AlwaysON – Building a connected business

Everywhere we look the concept of business connectivity has changed:

  • Blogs are the most used enterprise social tool (70%) followed by ‘micro-blogs’ (58%)
  • 94% of ‘mobile’ workers have Smartphones
  • 91% of employees check their Smartphones every 6 – 12 minutes during downtime
  • This year 200,000 employees of IBM will be connected by their handheld devices to internal networks
  • Lack of leadership is the greatest impediment to connectivity.



When we’re outside of the working environment the majority of us have joined the ‘3-Screen’ society simultaneously using TV, tablet and Phone. Darwin would have been proud of the way we’ve adapted to media and interact with it irrespective of age, socio economic grouping, gender or race!

Why then has the majority of business been so slow in capitalising on the potential this represents in the working environment? We hear negative arguments about productivity, security or safety but the reality is adaptation has taken place for our people and business needs to change its ways or lose its internal connectivity. Imagine only having news delivered on a notice board in the corner of the office!

The big opportunity for Internal Communications teams is to increase engagement by adopting new concepts of connectivity, involving the audience wherever, whenever and however is best for each of them. We call this exciting communications approach AlwaysON.

AlwaysON is a communications concept that is effectively being used by major brands such as Nike to reach and engage their consumers. It uses all available channels to facilitate connectivity with parallel stories, games and engagement centred around a core binding theme, their brand values, to build consistency, interest and engagement. Imagine such a concept for Internal Communications!

A well planned AlwaysON Internal Communications strategy reaches and engages employees around core values of the Employer Brand. It uses messaging and storytelling across multiple platforms.  It is consumed, interacted with and contributed to through multiple channels depending on the employee’s personal preference.  They may prefer to access through Smartphone, by email, newsletter, team events, Apps or video downloads, all tell stories connected to the bigger picture and provide the opportunity to understand and contribute to the business, removing what we call the ‘vacuum of uncertainty’ and replacing it with a connected team.

AlwaysON strengthens the core values of the business, putting them into context and connecting its people by optimising internal communications. It links messaging across a variety of channels with multiple stories running in parallel and connected in purpose. It connects people with the business, keeping them informed and inviting contribution and participation, building opportunities to achieve measurable understanding. It’s all about building a connected business.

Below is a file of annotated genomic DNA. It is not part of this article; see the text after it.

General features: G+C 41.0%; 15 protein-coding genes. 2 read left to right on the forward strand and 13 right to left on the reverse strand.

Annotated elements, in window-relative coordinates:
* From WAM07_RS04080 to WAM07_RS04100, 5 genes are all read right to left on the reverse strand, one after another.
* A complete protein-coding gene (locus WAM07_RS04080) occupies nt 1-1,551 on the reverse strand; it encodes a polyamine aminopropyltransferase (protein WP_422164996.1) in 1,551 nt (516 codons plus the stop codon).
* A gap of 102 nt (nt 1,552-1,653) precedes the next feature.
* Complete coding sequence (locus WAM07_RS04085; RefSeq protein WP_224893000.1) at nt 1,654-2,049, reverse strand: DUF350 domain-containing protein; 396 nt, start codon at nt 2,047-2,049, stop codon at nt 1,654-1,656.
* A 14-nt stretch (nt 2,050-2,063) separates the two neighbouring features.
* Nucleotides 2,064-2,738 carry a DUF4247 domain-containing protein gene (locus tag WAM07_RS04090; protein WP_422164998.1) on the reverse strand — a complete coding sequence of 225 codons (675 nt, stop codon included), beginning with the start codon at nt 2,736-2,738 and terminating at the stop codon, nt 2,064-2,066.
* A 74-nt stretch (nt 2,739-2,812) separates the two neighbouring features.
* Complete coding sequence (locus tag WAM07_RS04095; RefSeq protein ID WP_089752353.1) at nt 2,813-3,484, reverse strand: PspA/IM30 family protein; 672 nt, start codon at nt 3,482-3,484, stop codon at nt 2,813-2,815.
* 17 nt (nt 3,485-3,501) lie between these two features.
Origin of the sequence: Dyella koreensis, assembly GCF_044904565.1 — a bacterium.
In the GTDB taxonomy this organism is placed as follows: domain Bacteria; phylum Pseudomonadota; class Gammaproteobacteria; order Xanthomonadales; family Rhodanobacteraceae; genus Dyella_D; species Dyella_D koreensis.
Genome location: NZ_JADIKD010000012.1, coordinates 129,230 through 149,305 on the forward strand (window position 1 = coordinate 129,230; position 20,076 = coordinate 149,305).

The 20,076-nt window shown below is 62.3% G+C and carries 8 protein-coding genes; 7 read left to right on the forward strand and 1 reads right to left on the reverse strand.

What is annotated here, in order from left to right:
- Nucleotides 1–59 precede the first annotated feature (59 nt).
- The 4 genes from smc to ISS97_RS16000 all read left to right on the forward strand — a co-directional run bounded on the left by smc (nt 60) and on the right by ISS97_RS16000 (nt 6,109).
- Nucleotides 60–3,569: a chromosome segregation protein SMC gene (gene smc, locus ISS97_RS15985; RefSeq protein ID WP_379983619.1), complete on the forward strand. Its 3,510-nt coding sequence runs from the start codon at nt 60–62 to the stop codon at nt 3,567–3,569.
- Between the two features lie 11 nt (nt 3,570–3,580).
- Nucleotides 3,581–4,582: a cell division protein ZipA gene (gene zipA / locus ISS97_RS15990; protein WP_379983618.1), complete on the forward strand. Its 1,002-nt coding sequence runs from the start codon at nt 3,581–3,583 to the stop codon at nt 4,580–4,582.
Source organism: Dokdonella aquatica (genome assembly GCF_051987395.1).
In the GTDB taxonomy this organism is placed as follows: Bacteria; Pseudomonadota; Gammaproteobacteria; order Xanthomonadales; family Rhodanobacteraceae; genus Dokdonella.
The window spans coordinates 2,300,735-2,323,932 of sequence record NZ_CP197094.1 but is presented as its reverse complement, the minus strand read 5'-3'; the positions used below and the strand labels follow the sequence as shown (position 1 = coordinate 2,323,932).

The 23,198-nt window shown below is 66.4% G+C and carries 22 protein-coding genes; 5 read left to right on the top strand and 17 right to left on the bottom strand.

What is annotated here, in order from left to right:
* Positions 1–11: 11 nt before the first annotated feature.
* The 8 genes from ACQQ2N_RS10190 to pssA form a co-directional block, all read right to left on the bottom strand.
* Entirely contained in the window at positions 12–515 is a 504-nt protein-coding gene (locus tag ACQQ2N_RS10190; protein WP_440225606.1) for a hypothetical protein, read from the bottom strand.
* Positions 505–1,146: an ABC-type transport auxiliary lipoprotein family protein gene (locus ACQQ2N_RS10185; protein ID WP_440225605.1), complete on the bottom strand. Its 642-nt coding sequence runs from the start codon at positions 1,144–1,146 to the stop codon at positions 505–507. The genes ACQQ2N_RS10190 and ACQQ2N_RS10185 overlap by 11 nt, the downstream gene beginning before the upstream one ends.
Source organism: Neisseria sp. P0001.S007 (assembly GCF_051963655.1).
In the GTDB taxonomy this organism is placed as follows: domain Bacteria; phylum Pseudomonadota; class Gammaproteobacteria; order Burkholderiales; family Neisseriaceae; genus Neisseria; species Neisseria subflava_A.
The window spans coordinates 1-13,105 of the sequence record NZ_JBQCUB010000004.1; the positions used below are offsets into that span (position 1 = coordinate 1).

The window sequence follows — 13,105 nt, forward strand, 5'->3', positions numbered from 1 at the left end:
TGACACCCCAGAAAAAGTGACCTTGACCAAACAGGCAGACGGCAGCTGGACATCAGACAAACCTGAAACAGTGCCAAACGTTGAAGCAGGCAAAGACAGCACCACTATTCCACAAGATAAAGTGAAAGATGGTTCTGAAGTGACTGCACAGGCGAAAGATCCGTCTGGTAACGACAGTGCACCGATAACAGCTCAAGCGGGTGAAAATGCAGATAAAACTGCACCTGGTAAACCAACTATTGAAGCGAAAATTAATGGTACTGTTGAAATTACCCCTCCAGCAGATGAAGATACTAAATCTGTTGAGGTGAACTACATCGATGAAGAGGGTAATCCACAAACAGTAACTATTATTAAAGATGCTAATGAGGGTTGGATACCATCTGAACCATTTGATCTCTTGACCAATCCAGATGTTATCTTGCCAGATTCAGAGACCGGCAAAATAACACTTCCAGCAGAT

This post and more thoughts and insights on Internal Communications can be found at our website



Are you building your business as a ‘Social Enterprise’?

Our team at Five by Five People visited the Cloudforce event held at London Excel Centre yesterday and it looked, from what I understand was over 14,000 attendees, like the answer to this question, was a resounding yes!

We heard some great stories from our hosts, the team and some of their ‘Cloud Partners’ including Accenture and Deloitte, learnt about some fantastic products including Chatter and heard some of the experiences and value achieved from some organisations who have already grabbed hold of  this amazing business concept including RSA, Burberry and Activision. The overall message was connectivity and how this dramatically improves business performance.

Whilst we came away excited and knowing that this business concept is coming towards us all at the speed of light it asks another big question, “how are businesses going to prepare their people for this revolution in connectivity?”.

Those who are regular visitors to our website will have noticed that we are developing our own activities to help clients prepare for this revolution with a new generation of what we call ‘Sustainable Internal Communications’. At the heart of this are Social Networks, Cultural Change and Storytelling all vital in transforming any business adopting Social Enterprise.

Take a look at this video from Angela Ahrendts, CEO, Burberry once you’ve seen it give Five by Five People a call, we’d love to help you prepare your people for the future, it’s going to be very exciting!